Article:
Using music and creativity to aid recovery
The Musician in Residence (MiR) programme is a partnership between Mersey Care NHS Foundation Trust and Liverpool Philharmonic. It has been running over the past 8 years, expanding from 2 sites to now working across 18 NHS Trust sites with local and secure services, and a growing community-based programme.
In 2015/16 the team delivered sessions to 2,282 services users within inpatient and community settings, across a wide geographical area of the Liverpool city region benefiting more than 10,000 service users since 2008.
A team of 8 Liverpool Philharmonic lead musicians and a further 30 Royal Liverpool Philharmonic musicians deliver sessions that bring live music performance, practical music making and composition to adults of all ages (18-80) living with mental illness. These groups include individuals with a range of conditions including brain injuries, dementia, learning disabilities and substance abuse. We work in a range of settings from psychiatric intensive care units through brain injuries work to settings which helps service users transition back into the community.
These sessions epitomise supporting service-user engagement. Coupled with joint participation from staff and impeccably led by the Lead Musician, the sessions are consistently pitched at the appropriate levels to promote a positive response. The uplift in mood and demeanour by those present is tangible and greatly appreciated by all concerned.
The benefits and outcomes from individual involvement with the inpatient programme include: supporting recovery, improving health and wellbeing of service users, reducing isolation, increasing confidence, communication and participation of service users through high quality musical and skills development
Liverpool Philharmonic musicians, individually and collectively in ensembles, work on the wards and in education spaces across all Mersey Care NHS Foundation Trust inpatient services, and within the community programme with Mersey Care NHS Foundation Trust's Community Mental Health Team. The sessions are co-delivered with Mersey Care NHS Foundation Trust staff, who participate in the sessions and document engagement and impact on service users as part of each individual’s care and recovery plan.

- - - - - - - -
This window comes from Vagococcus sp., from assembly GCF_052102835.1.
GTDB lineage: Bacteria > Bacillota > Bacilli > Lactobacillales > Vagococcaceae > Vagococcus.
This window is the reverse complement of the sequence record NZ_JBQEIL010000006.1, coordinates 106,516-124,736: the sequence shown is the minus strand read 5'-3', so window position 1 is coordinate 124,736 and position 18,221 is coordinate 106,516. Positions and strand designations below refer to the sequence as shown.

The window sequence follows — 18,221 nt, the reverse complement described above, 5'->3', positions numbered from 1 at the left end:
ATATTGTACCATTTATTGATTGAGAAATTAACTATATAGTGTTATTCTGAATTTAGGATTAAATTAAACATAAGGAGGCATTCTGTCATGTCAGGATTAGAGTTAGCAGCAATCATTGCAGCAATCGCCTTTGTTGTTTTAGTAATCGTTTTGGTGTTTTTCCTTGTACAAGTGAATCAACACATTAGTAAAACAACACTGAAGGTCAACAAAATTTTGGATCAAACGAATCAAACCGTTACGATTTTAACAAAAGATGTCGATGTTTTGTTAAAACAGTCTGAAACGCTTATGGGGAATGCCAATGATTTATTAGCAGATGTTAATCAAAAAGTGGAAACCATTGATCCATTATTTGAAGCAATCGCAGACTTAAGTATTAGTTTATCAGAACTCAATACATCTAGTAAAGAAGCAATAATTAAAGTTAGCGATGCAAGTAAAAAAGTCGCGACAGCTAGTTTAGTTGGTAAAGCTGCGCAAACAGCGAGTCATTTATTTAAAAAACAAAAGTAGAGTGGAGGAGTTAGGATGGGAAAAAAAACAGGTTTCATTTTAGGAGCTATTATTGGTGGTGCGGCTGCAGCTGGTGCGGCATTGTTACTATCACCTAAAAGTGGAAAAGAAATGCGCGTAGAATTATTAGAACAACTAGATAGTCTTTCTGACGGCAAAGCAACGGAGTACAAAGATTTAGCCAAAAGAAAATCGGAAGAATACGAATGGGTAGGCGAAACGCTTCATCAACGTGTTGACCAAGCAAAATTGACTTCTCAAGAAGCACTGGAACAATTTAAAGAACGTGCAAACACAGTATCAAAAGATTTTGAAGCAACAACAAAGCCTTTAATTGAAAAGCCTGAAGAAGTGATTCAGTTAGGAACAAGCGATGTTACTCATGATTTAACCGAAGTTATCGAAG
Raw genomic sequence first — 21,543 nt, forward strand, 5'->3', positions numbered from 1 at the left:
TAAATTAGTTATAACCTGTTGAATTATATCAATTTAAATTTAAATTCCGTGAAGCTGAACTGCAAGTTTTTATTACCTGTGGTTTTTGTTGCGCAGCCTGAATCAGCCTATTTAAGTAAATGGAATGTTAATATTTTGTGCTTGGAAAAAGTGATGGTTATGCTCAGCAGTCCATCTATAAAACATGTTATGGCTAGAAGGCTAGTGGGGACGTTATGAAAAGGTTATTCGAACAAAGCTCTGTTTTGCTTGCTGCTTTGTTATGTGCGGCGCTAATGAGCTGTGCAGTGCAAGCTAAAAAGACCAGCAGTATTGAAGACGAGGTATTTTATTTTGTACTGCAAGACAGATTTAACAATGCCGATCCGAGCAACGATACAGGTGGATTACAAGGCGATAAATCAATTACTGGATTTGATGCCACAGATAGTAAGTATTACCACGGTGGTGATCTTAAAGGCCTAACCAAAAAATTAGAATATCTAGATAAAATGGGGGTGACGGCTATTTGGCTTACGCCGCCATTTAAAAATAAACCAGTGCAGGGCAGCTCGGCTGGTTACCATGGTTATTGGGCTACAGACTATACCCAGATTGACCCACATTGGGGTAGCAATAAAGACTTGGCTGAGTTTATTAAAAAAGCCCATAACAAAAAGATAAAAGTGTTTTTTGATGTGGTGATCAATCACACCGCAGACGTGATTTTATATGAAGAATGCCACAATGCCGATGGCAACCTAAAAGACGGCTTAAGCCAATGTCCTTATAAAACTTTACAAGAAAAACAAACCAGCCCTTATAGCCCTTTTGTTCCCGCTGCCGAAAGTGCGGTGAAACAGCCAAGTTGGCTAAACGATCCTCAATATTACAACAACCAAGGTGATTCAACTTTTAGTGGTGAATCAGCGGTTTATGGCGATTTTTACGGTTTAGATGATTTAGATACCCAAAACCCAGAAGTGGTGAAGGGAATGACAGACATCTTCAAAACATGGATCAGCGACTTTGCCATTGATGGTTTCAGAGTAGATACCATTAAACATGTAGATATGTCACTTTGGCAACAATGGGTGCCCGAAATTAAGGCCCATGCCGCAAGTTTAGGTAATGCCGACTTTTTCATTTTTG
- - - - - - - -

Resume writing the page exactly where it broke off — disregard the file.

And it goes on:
The Community programme is currently expanding and includes monthly Living Music sessions where service users can learn about music and composition in a supportive environment, choral projects, supported rehearsal and concert visits and informal daytime ensemble concerts in our Music Room.
One of the most memorable sessions I have had, was with someone who had been in and out of services for 40 years. I had gone to the session with another member of the orchestra and we ended-up playing a Beatles song. This gentleman decided to join in and sing with us. He began to cry and get quite emotional, it turns out the song had been played at his mother’s funeral but his emotions had never come out. He had been planning to leave the centre that day, but after that he stayed on. He said that it had helped overcome the tension inside him. He has now been ‘clean’ for three years and credits it to what happened that day.
Read the review outlining the the positive impacts of Liverpool Philharmonic’s innovative and far-reaching partnership with Mersey Care NHS Foundation Trust.
For further information contact email@example.com